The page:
Making money. Saving money. Investing Money. Debt Destruction. Net Worth. FIRE. Student Loans.
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These topics are where I spend the bulk of my time in the Financial Independence space. The Tactical. The How. The Math.
But what is also important is dealing with the mental side of money. Compound interest math is shockingly awesome but the mind doesn’t run solely on factual data. If it did everyone would go to college for investment banking, coffee shops would cease to exist, and we would all live in a grey symmetrical cookie cutter blob of a home to minimize building costs.
Thankfully the “do you know how much money that would be in 30 years” logic doesn’t always win. We can study whatever we want, there are coffee shops to sell me cold press and I won’t drunkenly mistake my neighbor’s house for mine and walk into a weird situation (they are different colors and I’m not colorblind).
When I was writing about how FIRE isn’t just for bike wielding hippies, I thought a lot about the slightly slower path we are taking to Financial Independence due to some of the spending habits we refuse to give up. Two themes emerged that I felt summed up our approach
I don’t want to feel guilty for spending money instead of saving it
I don’t want to feel guilty about the way I spend my time
I will be using those two sentences as guiding principles as we pursue Financial Independence moving forward
Pursue the Guilt Free Spend
The Guilt Free Spending of Time
An interesting thing has happened to me since I became a Dad. I have consistent conflicting feelings about how I should spend my time. Balancing blogging, dadding, husbanding, working, family, friends, etc, etc, etc is very difficult. Finding a day or two to go fishing is going to take a small miracle of opportunity aligning with the schedule and cooperative weather.
The internal debate:
Spend every waking minute with my kids because I know I will never see them at this age again (This one is 98.5% of the time)
You kids and great and all, but I want to morph out of this house and forget that bottles and diapers exist, back to the day where hangovers were not amplified by a midnight wake up call. (This is how I feel 1.5 % of the time, and a 100% of the time I am hungover)
When the latter wins and the stars align, I don’t want to feel guilty for not being there. I want to enjoy the moment, the mini-vacation, or FinCon
Want the secret to not feeling guilty when you are away from your family?
Be a rockstar Husband* and Dad when you are around. That means cleaning, cooking (then cleaning again), and feeding (then cleaning again). It’s washing all the bottles and pumping paraphernalia for your wife. It’s actually getting down on the ground and playing or reading books with your kids.
This applies far beyond just this example
- I don’t feel guilty for not working on this site every day after I publish a post (especially one I am really happy with)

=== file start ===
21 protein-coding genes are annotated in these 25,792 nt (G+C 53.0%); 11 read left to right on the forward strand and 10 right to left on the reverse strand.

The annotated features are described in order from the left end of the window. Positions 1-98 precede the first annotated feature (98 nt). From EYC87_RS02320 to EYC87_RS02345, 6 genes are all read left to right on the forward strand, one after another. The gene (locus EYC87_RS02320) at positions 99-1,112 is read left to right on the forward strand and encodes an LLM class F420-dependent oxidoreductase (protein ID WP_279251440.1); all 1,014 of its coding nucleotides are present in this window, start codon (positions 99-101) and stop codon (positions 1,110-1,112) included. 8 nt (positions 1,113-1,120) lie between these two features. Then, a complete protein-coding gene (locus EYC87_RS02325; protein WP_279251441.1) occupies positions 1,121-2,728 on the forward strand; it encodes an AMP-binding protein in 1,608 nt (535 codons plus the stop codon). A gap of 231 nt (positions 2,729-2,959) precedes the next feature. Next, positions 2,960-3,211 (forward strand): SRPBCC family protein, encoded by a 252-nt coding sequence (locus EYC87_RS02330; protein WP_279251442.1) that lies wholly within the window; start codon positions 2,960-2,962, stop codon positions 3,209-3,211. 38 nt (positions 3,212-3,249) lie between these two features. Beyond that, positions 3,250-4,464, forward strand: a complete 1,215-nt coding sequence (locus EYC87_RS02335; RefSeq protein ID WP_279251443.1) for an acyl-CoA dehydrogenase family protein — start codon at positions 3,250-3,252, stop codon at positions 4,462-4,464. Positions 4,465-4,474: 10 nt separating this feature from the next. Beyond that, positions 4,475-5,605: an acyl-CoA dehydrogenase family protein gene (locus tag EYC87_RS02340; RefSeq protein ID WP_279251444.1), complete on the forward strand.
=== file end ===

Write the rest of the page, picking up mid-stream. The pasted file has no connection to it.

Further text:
- I don’t feel bad at all about taking PTO because I know I give my company value every day I am there
- I don’t feel guilty hiring someone to come clean our house once a month (this one is saving time, and guilt free spending which ties directly to the next section)
**Applies to everyone, I just speak from the male side and see a lot of “phoning it in” from my side of the gene pool
The Guilt Free Spending of Money
Who wants to feel like crap for spending money on what they want?
Definitely not me, or Mrs. AE and if our kids understood what money was they wouldn’t want to either.
The kicker is Spending and pursuing Financial Independence will be enemies if you let them. One detracts from the progress of the other, it’s a natural conflict and can lead to guilt.
“I shouldn’t have spent money on coffee, I can make this at home”
or more appropriately for me
“Should I be dropping $11 on a 6 pack?”
To be fair, the guilt free spend has been part of our money philosophy for a while. It’s one of the reasons I say Budgets Suck. We don’t want to skip out on experiences because of some line/number combination in excel says so
Instead, we set a savings goal, we automate until we hit it and every extra penny we spend on whatever the F we want, GUILT FREE WITH A GRIN.
That means vacations, restaurants, nonsensical kids toys, fishing lures, daddy pops (craft beer), anything else as long as we can pay off the credit card every month (which we 100% do) is fair game with no regrets.
The very short version:
Set a goal on how much we want to save. Automate the savings. Anything left over can be spent guilt free.
Knowing that we already have a nest egg that can sustain us for a few years also make it easier to justify spending on experiences we might regret later.
Next Up – Healthier Eating and Exercise so I can have Guilt Free lazy days and avoid the Dad Bod
“Balancing blogging, dadding, husbanding, working, family, friends, etc, etc, etc”
One of those “etc” needs to be filled with exercising and healthy eating. I have been doing decently well at the eating part (outside of the amount of free terrible food I consume at work) but as I wrote this post the overall health picture came to mind as something I need to work on.
What do you think about pursuing the guilt free spend of time and money?